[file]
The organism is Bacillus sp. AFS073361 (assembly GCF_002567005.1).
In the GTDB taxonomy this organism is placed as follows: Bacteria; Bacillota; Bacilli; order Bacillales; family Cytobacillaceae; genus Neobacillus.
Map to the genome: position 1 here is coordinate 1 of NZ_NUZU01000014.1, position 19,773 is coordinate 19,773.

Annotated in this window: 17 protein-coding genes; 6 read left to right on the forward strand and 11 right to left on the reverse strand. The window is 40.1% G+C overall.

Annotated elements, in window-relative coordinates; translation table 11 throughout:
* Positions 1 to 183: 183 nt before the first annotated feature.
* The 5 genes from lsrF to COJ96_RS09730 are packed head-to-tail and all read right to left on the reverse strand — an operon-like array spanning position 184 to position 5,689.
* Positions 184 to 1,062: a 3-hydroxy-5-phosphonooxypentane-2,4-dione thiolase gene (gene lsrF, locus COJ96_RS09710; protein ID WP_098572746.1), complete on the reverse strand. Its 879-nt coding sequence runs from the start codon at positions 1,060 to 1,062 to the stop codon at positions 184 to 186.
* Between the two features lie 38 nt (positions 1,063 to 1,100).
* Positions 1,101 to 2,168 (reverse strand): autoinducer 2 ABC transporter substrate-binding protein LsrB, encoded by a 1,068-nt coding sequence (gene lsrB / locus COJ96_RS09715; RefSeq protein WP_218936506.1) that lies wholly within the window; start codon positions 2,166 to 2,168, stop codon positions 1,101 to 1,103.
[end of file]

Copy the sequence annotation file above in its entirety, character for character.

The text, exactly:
The organism is Bacillus sp. AFS073361 (assembly GCF_002567005.1).
In the GTDB taxonomy this organism is placed as follows: Bacteria; Bacillota; Bacilli; order Bacillales; family Cytobacillaceae; genus Neobacillus.
Map to the genome: position 1 here is coordinate 1 of NZ_NUZU01000014.1, position 19,773 is coordinate 19,773.

Annotated in this window: 17 protein-coding genes; 6 read left to right on the forward strand and 11 right to left on the reverse strand. The window is 40.1% G+C overall.

Annotated elements, in window-relative coordinates; translation table 11 throughout:
* Positions 1 to 183: 183 nt before the first annotated feature.
* The 5 genes from lsrF to COJ96_RS09730 are packed head-to-tail and all read right to left on the reverse strand — an operon-like array spanning position 184 to position 5,689.
* Positions 184 to 1,062: a 3-hydroxy-5-phosphonooxypentane-2,4-dione thiolase gene (gene lsrF, locus COJ96_RS09710; protein ID WP_098572746.1), complete on the reverse strand. Its 879-nt coding sequence runs from the start codon at positions 1,060 to 1,062 to the stop codon at positions 184 to 186.
* Between the two features lie 38 nt (positions 1,063 to 1,100).
* Positions 1,101 to 2,168 (reverse strand): autoinducer 2 ABC transporter substrate-binding protein LsrB, encoded by a 1,068-nt coding sequence (gene lsrB / locus COJ96_RS09715; RefSeq protein WP_218936506.1) that lies wholly within the window; start codon positions 2,166 to 2,168, stop codon positions 1,101 to 1,103.